At 700 members strong, the group brings together all kinds of dads, from full-time stay-at-home dads (who comprise half of the membership) to those just looking to do fun activities with their kids. And their conversations, says Somerfield, mirror what many moms discuss when they get together: potty training, discipline, finding time for exercise, etc.
Forgetting the Old Ways
According to the Pew study, 1965 fathers spent only 2.5 hours a week on child care. Today that number has jumped to about 7 hours.
Far from the “Leave It to Beaver” days when dads arrived home from work just in time to impart some well-thought-out wisdom over a waiting dinner, today’s dad is no stranger to changing diapers or taking the kids to a playgroup.
Are the new attitudes a knee-jerk reaction to how today’s dad was raised? While no one says that previous generations’ dads were not good fathers, they are saying that they might not want to raise their kids in the same way.
“I rarely saw my dad during the week,” says Somerfield. “He was not a hands-on dad and never changed a diaper, but he was a good dad. He was a different type of dad than I am.” Somerfield relishes his role as a full-time dad and appreciates the small moments they are able to share because he is the primary caretaker.
Harrington agrees, saying that stay-at-home-dads make it startlingly clear that the bond they forge with their children when they are the primary caretakers is deeply meaningful. The love, appreciation and sense of connection to their kids are profound.
Figuring Out What it Means to be a Modern Dad
And cultural attitudes are shifting. No, dad still doesn’t have all the answers — but what parent does? However, he is trying to have a place in his children’s lives. Modern dads, says Somerfield, are asking the question moms have tackled for decades: how can I have a work and life balance? “After having a child, you ask what is best for the family situation? Dads are just starting to ask those questions, too. We are just starting to scratch the surface of these questions,” he says.
“I think some of it is changing by necessity and some by choice,” said Scott Behson, associate professor of management and acting department chair at Fairleigh Dickinson University in New Jersey and author of the blog Fathers, Work and Family. Almost all experts point to the pivotal shift of women in the workplace as triggering new expectations for men at home.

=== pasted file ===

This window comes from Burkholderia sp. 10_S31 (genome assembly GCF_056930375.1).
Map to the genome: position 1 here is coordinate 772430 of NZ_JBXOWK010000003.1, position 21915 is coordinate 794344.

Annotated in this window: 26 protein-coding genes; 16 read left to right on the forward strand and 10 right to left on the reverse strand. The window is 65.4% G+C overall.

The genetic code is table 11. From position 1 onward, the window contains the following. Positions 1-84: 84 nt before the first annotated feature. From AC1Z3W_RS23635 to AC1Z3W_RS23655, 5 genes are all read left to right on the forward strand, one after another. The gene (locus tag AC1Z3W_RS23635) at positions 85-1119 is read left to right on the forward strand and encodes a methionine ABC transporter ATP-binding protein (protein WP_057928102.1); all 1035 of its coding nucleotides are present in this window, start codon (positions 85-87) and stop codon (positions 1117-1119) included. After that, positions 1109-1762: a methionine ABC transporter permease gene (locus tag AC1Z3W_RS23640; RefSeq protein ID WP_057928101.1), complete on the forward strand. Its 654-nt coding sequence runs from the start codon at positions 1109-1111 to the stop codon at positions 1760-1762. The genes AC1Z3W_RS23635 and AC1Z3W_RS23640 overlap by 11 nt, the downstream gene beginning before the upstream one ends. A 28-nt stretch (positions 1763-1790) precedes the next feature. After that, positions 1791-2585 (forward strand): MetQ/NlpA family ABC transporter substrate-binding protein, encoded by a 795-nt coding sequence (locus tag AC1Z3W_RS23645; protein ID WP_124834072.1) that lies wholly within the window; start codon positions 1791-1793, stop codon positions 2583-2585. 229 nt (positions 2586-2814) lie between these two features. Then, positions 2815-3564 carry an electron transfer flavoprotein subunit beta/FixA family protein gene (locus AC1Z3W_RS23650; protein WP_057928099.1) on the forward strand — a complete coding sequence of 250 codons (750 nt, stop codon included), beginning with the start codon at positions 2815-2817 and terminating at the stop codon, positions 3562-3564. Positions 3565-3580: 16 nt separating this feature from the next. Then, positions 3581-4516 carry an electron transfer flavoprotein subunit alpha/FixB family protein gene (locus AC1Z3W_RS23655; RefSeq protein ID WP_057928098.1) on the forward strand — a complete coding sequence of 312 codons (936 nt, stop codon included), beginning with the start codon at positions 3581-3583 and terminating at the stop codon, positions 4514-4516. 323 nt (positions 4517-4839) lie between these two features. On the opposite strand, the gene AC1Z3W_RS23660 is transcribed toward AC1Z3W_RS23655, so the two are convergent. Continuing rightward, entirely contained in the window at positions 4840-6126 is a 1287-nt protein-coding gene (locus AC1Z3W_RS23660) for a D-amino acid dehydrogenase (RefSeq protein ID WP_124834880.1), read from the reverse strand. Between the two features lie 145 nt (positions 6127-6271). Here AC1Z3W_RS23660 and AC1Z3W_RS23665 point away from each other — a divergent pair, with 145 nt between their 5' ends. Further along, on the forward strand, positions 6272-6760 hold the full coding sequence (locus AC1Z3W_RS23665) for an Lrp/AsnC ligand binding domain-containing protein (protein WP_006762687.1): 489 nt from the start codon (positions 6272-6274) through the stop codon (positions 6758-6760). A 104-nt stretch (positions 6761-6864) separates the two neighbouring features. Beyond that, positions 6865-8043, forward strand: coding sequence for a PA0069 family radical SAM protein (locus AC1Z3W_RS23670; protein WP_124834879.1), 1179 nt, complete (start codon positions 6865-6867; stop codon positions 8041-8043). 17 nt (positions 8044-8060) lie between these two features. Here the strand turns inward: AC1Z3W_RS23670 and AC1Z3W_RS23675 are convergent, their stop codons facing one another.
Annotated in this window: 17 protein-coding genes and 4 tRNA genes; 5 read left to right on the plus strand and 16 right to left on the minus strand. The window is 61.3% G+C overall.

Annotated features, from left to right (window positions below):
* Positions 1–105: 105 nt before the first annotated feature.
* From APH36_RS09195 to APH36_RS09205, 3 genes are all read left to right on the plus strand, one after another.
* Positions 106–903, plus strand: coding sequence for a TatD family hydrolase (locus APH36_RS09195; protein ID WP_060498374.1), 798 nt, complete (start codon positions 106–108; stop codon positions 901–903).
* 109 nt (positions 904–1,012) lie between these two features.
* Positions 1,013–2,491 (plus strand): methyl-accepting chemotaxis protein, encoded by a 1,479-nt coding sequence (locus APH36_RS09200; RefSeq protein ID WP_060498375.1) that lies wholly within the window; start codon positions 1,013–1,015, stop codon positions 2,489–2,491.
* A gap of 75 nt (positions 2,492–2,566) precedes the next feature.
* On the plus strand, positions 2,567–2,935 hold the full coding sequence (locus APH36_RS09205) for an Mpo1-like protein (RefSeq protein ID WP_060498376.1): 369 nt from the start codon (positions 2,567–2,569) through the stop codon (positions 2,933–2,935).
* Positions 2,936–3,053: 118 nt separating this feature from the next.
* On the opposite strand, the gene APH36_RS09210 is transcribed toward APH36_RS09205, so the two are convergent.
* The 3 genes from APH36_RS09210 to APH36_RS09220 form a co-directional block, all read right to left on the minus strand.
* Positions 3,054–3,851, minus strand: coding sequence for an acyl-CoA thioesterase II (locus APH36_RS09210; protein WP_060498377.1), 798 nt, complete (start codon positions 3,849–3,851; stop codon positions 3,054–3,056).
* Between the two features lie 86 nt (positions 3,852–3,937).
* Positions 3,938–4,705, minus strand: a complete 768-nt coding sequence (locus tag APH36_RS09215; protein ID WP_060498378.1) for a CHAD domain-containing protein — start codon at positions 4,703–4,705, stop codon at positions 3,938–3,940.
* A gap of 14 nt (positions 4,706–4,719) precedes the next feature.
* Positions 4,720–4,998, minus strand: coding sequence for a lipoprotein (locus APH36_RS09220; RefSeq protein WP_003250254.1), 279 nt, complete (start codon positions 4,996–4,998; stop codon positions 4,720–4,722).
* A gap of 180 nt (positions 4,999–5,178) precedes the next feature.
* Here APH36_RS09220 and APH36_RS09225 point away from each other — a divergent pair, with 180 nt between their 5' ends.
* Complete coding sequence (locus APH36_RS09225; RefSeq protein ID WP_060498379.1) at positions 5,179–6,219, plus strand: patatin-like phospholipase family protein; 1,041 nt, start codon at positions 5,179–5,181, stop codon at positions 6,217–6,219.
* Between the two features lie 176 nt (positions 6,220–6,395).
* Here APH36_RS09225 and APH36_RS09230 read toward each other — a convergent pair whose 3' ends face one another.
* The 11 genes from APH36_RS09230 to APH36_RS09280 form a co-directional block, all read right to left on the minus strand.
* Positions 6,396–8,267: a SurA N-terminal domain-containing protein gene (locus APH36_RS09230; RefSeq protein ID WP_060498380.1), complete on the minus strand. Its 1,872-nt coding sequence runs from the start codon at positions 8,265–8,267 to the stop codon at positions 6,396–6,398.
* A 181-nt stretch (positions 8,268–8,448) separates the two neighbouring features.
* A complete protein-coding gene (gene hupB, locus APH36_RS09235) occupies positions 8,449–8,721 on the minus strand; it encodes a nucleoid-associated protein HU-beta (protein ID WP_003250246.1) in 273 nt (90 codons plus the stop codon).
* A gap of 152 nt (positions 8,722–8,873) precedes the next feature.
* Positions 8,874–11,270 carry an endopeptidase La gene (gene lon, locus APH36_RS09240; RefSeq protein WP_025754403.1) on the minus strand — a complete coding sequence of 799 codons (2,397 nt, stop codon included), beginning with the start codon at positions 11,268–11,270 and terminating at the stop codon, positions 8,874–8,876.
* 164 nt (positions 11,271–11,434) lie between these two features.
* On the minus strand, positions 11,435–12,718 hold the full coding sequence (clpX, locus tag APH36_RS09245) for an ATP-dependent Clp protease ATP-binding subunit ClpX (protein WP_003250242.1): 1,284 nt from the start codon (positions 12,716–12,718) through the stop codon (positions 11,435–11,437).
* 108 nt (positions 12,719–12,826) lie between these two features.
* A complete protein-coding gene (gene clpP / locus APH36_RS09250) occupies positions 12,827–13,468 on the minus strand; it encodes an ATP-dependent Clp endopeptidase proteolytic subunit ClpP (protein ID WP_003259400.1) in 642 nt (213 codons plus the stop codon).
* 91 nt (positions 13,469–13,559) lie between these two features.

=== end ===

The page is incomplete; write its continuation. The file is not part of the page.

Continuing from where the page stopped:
Learning to Be Flexible
Not all dads have the ability to reduce their work hours, but many are trying to be flexible when they can. Maybe a dad takes his daughter to a music class every Tuesday morning and then works later on Tuesday nights, says Somerfield.
He feels that the balance is easier for everyone when two supportive, involved parents share the load and society accepts the new reality. “How much easier is parenting when you have two involved parents?” he asks. “It is always easier to do something when others are pioneering the way.”
In the past few years, Somerfield says that the explosion of blogs and websites for dads points to the tremendous shift in attitudes and actions.
Harrington agrees, saying he hopes the future brings a blurring of the gender lines in the workplace and the home.
“People jump to conclusions about domestic tasks and child care,” he says. “I hope this causes us to pause and stop making assumptions.”
When a dad is out with his kids, Harrington hopes the assumption that he is having a “daddy day” or just giving mom a break will disappear, and that it will become normal for dads to reduce their work hours or do the cooking and pick up the kids from school.
“It will just be what an engaged parent does,” says Harrington. “Young people will grow up and think that is the norm.”
Julia Quinn-Szcesuil is an award-winning freelance writer and a mom to two girls. She lives in Massachusetts and has written for local and national publications.